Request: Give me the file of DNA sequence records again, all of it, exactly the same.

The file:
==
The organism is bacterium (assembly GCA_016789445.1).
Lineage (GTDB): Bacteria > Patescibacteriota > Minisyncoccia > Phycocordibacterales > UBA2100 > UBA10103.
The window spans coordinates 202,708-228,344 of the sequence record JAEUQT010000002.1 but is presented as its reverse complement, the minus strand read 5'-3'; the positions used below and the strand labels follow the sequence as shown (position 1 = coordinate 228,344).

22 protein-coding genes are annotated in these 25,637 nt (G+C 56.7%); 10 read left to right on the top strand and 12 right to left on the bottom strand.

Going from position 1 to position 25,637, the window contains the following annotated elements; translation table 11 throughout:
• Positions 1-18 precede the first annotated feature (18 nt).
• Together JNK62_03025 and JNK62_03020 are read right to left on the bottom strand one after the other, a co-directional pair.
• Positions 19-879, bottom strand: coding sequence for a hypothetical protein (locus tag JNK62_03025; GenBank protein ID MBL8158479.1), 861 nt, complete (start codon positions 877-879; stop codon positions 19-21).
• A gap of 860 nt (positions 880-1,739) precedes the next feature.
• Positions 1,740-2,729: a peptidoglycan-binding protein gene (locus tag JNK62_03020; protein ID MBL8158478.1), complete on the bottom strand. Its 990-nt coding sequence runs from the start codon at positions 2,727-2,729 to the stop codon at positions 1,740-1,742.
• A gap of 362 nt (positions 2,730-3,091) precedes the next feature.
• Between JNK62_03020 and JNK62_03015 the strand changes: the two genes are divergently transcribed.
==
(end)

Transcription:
The organism is bacterium (assembly GCA_016789445.1).
Lineage (GTDB): Bacteria > Patescibacteriota > Minisyncoccia > Phycocordibacterales > UBA2100 > UBA10103.
The window spans coordinates 202,708-228,344 of the sequence record JAEUQT010000002.1 but is presented as its reverse complement, the minus strand read 5'-3'; the positions used below and the strand labels follow the sequence as shown (position 1 = coordinate 228,344).

22 protein-coding genes are annotated in these 25,637 nt (G+C 56.7%); 10 read left to right on the top strand and 12 right to left on the bottom strand.

Going from position 1 to position 25,637, the window contains the following annotated elements; translation table 11 throughout:
• Positions 1-18 precede the first annotated feature (18 nt).
• Together JNK62_03025 and JNK62_03020 are read right to left on the bottom strand one after the other, a co-directional pair.
• Positions 19-879, bottom strand: coding sequence for a hypothetical protein (locus tag JNK62_03025; GenBank protein ID MBL8158479.1), 861 nt, complete (start codon positions 877-879; stop codon positions 19-21).
• A gap of 860 nt (positions 880-1,739) precedes the next feature.
• Positions 1,740-2,729: a peptidoglycan-binding protein gene (locus tag JNK62_03020; protein ID MBL8158478.1), complete on the bottom strand. Its 990-nt coding sequence runs from the start codon at positions 2,727-2,729 to the stop codon at positions 1,740-1,742.
• A gap of 362 nt (positions 2,730-3,091) precedes the next feature.
• Between JNK62_03020 and JNK62_03015 the strand changes: the two genes are divergently transcribed.